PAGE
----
Special Branch police were aware of a plot three years ago to kill the family of Pat Finucane but failed to inform them of the threat, it has been admitted.
British officials have privately confirmed that PSNI Special Branch police had been alerted that the unionist paramilitary UDA planned to murder members of the family in summer 2003.
However, despite evidence of a murder plot Special Branch failed to inform the Finucanes that their lives were in danger.
It is understood that the family only learned of the UDA plot through a third party. When the Finucanes questioned British officials about the threat, Special Branch denied being aware of any danger.
British forces only admitted knowledge of the threat following the intervention of the Dublin government. The Finucane family were finally allowed protection following confirmation that their lives were under threat.
British officials have refused to explain why the PSNI had failed to inform the Finucanes that their lives were under threat.
The UDA murder plot ago came at a time when retired Canadian Judge Peter Cory was actively investigating collusion by British forces in Mr Finucane’s 1989 murder.
This Sunday marks the 17th anniversary of the murder by a UDA death squad.
Five of the gang directly involved in the murder have since been exposed as agents working for different branches of the British intelligence services, including RUC Special Branch.
The Finucane family have now accused British Direct Ruler Peter Hain of attempting to prevent an independent inquiry into the murder of Mr Finucane.
After Judge Cory recommended an independent inquiry, the British government announced it would only allow an investigation into Mr Finucane’s murder under specially introduced legislation, known as the Inquiries Act.
Any inquiry under that act is subject to a government minister determining what evidence can be heard and what can be withheld.
The decision, which broke a commitment made in negotiations in 2001, provoked outrage from nationalist parties, the Dublin government, human rights groups, Judge Cory himself and Bloody Sunday Inquiry judge Lord Saville.
The Finucane family met with Mr Hain yesterday at Stormont Castle to voice their concerns.
In what was described as a “frank and robust” meeting, Mr Finucane’s widow, Geraldine Finucane, accused Mr Hain of allowing the Crown forces to dictate the terms of any future inquiry.
“What was very evident in the meeting was that the government could not rely on the cooperation of their security forces and that is a major concern for us,” she said.
Michael Finucane, the son of the murder victim, angrily demanded to know “who the hell is running the country”.
During the meeting, Mr Hain insisted that an inquiry into the murder could only take place under the terms of the controversial Inquiries Act.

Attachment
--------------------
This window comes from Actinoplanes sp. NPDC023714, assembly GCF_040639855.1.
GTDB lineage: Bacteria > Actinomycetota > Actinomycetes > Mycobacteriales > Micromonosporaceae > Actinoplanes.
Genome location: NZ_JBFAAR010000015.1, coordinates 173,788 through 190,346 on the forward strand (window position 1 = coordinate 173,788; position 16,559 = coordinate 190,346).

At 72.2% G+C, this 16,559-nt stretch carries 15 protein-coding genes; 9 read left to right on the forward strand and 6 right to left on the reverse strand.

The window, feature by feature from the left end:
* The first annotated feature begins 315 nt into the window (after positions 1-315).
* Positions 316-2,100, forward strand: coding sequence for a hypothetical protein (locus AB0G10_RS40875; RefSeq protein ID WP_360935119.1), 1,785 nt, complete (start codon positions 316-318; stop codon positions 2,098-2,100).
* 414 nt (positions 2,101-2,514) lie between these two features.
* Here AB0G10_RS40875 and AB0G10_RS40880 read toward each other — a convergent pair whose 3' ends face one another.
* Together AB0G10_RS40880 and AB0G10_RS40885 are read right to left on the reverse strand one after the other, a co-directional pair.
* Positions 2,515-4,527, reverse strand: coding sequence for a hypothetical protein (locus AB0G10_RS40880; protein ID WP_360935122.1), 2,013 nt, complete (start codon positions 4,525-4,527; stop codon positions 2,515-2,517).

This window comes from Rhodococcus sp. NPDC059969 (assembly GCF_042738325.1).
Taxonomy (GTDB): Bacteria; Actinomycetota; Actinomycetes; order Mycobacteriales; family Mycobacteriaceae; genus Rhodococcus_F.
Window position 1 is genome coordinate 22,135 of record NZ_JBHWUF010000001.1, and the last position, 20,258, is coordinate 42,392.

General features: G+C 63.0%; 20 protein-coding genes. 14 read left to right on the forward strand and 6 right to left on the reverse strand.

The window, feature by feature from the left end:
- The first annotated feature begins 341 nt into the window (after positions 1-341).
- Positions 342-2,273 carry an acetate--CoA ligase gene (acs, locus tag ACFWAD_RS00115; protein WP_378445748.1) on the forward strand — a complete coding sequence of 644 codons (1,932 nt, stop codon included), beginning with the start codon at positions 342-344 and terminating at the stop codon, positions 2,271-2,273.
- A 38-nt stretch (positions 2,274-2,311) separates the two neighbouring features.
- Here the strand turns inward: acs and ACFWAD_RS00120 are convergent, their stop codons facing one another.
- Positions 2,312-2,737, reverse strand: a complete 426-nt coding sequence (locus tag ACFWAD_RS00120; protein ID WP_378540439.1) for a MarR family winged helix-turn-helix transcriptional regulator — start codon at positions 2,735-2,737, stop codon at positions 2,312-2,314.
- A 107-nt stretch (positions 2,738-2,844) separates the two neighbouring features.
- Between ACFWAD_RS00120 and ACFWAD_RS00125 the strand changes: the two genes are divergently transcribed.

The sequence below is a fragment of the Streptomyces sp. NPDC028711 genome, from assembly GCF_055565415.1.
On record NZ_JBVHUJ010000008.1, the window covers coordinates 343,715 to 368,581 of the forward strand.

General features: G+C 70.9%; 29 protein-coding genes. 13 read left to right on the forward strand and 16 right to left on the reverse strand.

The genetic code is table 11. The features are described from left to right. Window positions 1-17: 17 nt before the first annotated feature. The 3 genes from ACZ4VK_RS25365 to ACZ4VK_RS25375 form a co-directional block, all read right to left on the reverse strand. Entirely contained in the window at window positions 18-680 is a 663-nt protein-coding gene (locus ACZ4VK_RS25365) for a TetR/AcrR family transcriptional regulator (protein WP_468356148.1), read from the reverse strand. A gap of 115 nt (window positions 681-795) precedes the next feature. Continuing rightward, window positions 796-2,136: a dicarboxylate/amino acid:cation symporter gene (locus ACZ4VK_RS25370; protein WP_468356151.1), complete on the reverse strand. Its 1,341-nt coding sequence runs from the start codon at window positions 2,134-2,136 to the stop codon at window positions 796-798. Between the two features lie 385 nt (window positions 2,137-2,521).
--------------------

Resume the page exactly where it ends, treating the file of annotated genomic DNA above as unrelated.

The British government’s position is based on an alleged need to protect “national security” considerations.
Describing yesterday’s meeting as “disappointingly familiar”, Michael Finucane hit out at Peter Hain’s refusal to consider any vehicle other than the Inquiries Act for investigating his father’s case.
“That position now means that the British government is insistent on proceeding with an inquiry that will not have the co-operation or the endorsement of the Finucane family,” Mr Finucane said.
“The meeting really did underline the extent to which this government (the British) is under the control of the intelligence services, to such an extent that they - MI5, Special Branch and so forth - are capable of dictating the terms of an inquiry into an issue as serious as Pat Finucane and collusion.
“Insofar as the British maintain that the Inquiries Act is the best vehicle in these circumstances, they are obviously pandering to the whims - and sometimes demands - of the security services.
“Mr Hain and his officials continually talked about the need to achieve the co-operation of the intelligence services and that such co-operation is only possible if the Inquiries Act is used and restriction notices are employed.
“What was agreed at Weston Park in 2001 was a public and independent inquiry if so recommended by Judge Cory.
“What is now being proposed is an intelligence services’ inquiry, in which it is entirely possible the only people who will see all of the relevant material are the intelligence services who created it in the first instance.
“Mr Hain said that the intelligence services would only be prepared to co-operate in providing information when restriction notices would be in place.
“That demonstrates that it is the people who currently have the information locked away in their offices and files who control any inquiry.
“You really come away from such a meeting with the burning question: who the hell is running the country?” Mr Finucane said.